I suggest that you enjoy it alongside 2017 Joseph Drouhin Chassagne Montrachet that is priced at $74.90 and has the stock number 8192. Here is what Burgundy critic John Gilman wrote about it in December of 2018: “The 2017 Chassagne Montrachet was bottled in early October and was really showing well in November. The bouquet is precise, pure and really shares some aromatic signature notes with the Marquis de Laguiche Morgeot this year, as it offers up a lovely blend of pear, apple, complex, chalky soil tones, a touch of crème patissière, spring flowers and vanillin oak.

On the palate the wine is pure, full-bodied and really has excellent depth at the core, with lovely cut and grip and a long, vibrant and zesty finish. This is the pick of the litter this year among three very good villages bottlings from the Côte de Beaune. 91+.” The “+” indicates that it will improve with age and so I remind you that this was written three years ago.

My feeling is that this is no longer about events, such as the one that took place in Paris a year after I joined the wine trade. I refer to that fateful May 24, 1976 when Englishman Steven Spurrier arranged for a panel of the wine elite in France to blind taste a selection of the very finest reds and white that California (the new kids on the block) and Bordeaux and Burgundy could offer. Not only did a Napa Valley cabernet sauvignon place first, but number one white was a West Coast chardonnay. The wine world was stunned, not to mention the judges. And as for the “new kid” in the wine trade, who had recently spent a few months in California, I was elated. Today I can honestly say that I have no favourites, as so many producers in the New and Old World are giving such a wonderful choice of wine in all price ranges.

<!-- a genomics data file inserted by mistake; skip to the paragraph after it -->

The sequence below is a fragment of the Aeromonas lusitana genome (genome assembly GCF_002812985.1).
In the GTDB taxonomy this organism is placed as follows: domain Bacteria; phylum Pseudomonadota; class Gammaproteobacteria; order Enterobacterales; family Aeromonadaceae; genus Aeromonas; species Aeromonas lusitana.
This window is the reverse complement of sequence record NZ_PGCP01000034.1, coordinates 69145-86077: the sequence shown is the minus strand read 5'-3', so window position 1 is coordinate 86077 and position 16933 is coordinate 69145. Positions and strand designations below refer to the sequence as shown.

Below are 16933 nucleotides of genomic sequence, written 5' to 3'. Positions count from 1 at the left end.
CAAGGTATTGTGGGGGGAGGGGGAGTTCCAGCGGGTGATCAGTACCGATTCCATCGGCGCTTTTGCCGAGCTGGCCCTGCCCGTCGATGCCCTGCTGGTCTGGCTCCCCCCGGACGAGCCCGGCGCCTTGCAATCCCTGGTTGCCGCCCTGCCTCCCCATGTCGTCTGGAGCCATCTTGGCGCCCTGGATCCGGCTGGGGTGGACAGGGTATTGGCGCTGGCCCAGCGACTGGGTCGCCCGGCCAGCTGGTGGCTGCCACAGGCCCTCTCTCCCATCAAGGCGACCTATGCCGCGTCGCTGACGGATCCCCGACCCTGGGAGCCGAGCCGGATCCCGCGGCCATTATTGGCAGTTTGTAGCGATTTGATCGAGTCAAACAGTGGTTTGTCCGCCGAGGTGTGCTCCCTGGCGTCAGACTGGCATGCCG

This column is an advertorial for Burrows Lightbourn Ltd. Contact Michael Robinson at mrobinson@bll.bm. Burrows Lightbourn have stores in Hamilton (Front Street East, 295-1554) and Paget (Harbour Road, 236-0355). Visit www.wineonline.bm

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Published January 07, 2022 at 7:58 am (Updated January 07, 2022 at 7:36 am)

The beat goes on …